Postherpetic neuralgia is a complication of herpes zoster (shingles) that causes pain affecting nerves and skin.
The chickenpox virus causes shingles (a painful skin rash with blisters), and after someone has shingles, the condition usually clears up. If the rash and blisters go away and the pain still remains, this condition is known as postherpetic neuralgia. The nerves become damaged from the shingles outbreak and result in a severe, chronic pain lasting for weeks, months, or years. This condition is usually considered postherpetic neuralgia 90 days after the rash starts or 30 days after the rash is gone.
Treatment options may include:
- Numbing patches
- Over-the-counter medications
- Prescription drugs
- Steroid injections
- Tricyclic antidepressants
- Appetite loss
- Burning sensation
- Deep pain
- Difficulty concentrating
- Difficulty sleeping
- Jabbing pain
- Sensitivity to pressure, touch (allodynia), or temperature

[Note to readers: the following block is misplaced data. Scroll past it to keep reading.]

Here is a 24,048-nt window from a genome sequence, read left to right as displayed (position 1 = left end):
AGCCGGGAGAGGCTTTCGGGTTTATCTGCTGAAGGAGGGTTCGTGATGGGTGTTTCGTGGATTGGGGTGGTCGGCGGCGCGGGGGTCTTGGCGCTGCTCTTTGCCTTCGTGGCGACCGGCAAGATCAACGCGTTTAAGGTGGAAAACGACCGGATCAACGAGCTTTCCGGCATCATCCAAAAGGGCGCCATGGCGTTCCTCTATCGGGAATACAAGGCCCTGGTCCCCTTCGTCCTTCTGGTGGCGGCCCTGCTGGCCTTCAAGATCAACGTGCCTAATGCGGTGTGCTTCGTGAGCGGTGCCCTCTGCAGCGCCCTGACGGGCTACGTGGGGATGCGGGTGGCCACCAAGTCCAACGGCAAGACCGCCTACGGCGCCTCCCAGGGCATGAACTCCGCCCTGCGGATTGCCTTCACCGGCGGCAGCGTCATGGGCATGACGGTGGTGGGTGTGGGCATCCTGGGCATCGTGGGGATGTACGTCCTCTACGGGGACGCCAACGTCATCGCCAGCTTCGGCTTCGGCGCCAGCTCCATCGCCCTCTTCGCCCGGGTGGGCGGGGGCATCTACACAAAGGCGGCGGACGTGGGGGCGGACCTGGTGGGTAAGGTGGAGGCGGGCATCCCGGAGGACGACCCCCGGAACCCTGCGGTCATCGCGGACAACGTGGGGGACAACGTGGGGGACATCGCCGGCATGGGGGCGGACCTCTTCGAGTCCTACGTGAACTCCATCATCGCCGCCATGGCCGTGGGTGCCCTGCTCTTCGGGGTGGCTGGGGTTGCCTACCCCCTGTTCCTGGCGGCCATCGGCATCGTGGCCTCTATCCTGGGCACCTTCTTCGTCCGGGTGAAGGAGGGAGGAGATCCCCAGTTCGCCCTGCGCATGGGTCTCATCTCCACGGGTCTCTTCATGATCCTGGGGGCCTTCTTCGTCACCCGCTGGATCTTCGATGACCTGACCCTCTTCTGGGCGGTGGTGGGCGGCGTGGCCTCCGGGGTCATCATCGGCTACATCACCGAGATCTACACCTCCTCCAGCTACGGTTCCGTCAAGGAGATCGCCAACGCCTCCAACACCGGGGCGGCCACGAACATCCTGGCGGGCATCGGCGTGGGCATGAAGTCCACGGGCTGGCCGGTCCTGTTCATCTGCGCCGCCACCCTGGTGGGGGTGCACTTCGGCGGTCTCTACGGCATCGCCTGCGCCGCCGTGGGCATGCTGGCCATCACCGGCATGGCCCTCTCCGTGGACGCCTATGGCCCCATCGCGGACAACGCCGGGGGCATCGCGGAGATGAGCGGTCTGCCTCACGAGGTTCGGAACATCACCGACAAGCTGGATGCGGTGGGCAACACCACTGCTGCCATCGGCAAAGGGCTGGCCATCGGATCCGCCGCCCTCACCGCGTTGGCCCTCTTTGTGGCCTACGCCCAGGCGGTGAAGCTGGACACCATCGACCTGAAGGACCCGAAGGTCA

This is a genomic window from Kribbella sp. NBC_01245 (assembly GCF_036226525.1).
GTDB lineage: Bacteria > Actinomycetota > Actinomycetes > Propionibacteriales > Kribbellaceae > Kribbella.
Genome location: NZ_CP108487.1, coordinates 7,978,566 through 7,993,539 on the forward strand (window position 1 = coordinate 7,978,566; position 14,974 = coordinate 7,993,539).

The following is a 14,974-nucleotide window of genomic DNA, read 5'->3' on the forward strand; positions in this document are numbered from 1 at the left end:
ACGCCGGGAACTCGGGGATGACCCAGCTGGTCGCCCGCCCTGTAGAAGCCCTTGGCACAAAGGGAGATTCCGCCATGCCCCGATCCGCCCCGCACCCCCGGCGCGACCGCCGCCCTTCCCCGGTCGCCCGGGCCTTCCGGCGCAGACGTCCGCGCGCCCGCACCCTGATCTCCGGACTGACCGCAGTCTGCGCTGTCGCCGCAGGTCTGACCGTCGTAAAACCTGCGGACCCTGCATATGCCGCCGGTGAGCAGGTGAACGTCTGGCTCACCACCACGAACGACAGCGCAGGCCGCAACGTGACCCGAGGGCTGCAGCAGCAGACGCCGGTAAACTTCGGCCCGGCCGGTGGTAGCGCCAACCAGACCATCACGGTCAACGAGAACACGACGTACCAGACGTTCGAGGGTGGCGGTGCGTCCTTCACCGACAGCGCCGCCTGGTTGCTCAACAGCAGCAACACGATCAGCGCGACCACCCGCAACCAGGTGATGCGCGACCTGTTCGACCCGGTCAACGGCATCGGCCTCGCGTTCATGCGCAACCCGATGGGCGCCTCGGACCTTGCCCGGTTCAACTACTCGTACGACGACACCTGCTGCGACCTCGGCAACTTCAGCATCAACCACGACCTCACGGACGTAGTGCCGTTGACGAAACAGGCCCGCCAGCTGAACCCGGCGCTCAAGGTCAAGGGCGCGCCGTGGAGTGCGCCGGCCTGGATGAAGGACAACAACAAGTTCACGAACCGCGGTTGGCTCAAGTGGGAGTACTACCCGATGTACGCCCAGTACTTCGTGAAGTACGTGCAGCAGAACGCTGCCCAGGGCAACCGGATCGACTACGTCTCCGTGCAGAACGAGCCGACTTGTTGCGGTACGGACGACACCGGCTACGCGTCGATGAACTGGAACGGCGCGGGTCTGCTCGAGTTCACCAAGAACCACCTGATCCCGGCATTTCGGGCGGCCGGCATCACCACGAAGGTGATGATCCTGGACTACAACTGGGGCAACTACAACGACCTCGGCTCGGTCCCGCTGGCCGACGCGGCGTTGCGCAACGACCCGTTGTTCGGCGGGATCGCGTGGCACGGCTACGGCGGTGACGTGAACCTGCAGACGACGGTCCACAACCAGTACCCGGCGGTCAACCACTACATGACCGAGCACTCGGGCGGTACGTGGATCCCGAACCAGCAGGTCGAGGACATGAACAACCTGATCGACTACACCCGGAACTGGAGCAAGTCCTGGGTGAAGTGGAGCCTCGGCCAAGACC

- Severe pain in the same spot where shingles occurred that lasts for more than 30 days
- Sharp pain
Diagnostic tests include: Usually, tests for postherpetic neuralgia are not necessary because the doctor will recognize the condition based on the duration and location of the patient’s pain symptoms after having shingles.
Causes & contributing factors may include:
- Chickenpox virus
- Viral damage to the nerve cells due to shingles
- Triggers that can cause the shingles virus to reoccur are age, illness, and stress.
- It occurs in 10 – 15% of shingles patients.
- It can last anywhere from a few weeks to several years.
- Doctors don’t know exactly why some people develop postherpetic neuralgia.
- It is more common in people more than 50 years old.